Coronavirus Outbreak: Spanish clubs allowed to train in groups regardless of lockdown situation in their respective regions
All Spanish league clubs can begin group training sessions this week despite stricter lockdown restrictions remaining in place in parts of Spain because of the coronavirus pandemic.
Madrid: All Spanish league clubs can begin group training sessions this week despite stricter lockdown restrictions remaining in place in parts of Spain because of the coronavirus pandemic.
Cities like Madrid and Barcelona have not been allowed to loosen confinement measures like most of the country, but teams such as Real Madrid and Barcelona have been given the go-ahead to move into the second phase of training.
The league has told clubs that on Monday all players can start small group sessions regardless of the lockdown phase in their regions. Players had only been allowed to train individually across Spain until now.
The Spanish government has been gradually easing lockdown restrictions that had been in place since mid-March because of the pandemic, with different levels of clearances from region to region. Teams in Madrid and Barcelona theoretically would not be allowed to start training in groups if the government hadn’t created exceptions.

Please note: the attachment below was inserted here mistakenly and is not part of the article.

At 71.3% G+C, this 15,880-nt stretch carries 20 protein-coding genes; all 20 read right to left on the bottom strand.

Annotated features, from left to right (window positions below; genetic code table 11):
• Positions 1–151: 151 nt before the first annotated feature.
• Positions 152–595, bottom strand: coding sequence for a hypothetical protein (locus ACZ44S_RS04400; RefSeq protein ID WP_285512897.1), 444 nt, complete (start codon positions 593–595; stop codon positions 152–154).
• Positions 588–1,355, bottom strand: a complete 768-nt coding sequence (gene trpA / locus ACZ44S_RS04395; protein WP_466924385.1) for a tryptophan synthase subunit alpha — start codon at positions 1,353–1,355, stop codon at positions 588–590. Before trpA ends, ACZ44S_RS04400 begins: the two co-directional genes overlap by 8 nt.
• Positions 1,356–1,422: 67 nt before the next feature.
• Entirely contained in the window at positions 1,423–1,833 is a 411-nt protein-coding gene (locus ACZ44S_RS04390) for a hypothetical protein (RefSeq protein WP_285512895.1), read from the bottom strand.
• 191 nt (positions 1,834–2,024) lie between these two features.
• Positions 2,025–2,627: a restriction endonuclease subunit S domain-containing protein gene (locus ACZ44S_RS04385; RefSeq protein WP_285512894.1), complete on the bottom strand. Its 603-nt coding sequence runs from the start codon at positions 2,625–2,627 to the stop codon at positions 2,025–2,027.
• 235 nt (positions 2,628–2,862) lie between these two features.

Teams in regions with tighter restrictions will be allowed to practice with 10 players in the same session, while clubs in areas with fewer restrictions can use up to 14 players. Teams in the latter regions also can make greater use of their facilities, reaching up to 50 percent of their capacity. The rest of the clubs can only use up to 30 percent of the facilities.
Group meetings between players and the coaching staff are also now allowed in some regions if distancing guidelines remain in place, and referees are now being allowed to train in sports facilities.
The next training phase will allow for clubs to start full squad sessions.
Barcelona on Sunday showed the team's training center being disinfected, with workers in protective suits spraying the dressing room and even what appeared to be the players' football boots.
Clubs and players have been asked to follow strict health safety guidelines during training. Players, club employees and everyone else involved in the training sessions have to be tested daily for COVID-19 . Five players from teams in the first and second divisions tested positive before the individual practice sessions resumed.
The league wants to resume on 12 June with games in empty stadiums. The government said media outlets will be permitted on site, but it wasn't clear if it meant only broadcasters. The media has not been able to attend training sessions.
The Bundesliga this weekend became the first main football league to resume.
More than 27,000 people have died with COVID-19 in hard-hit Spain. Spanish Prime Minister Pedro Sánchez on Saturday said he will ask Parliament for what he hopes will be the last extension of the state of emergency.
All other players in the Spanish squad tested negative for COVID-19, the federation said.
Perez and Ramos delivered short speeches and shared a cordial embrace during a goodbye ceremony at Valdebebas, with Ramos' family among those in a small audience.
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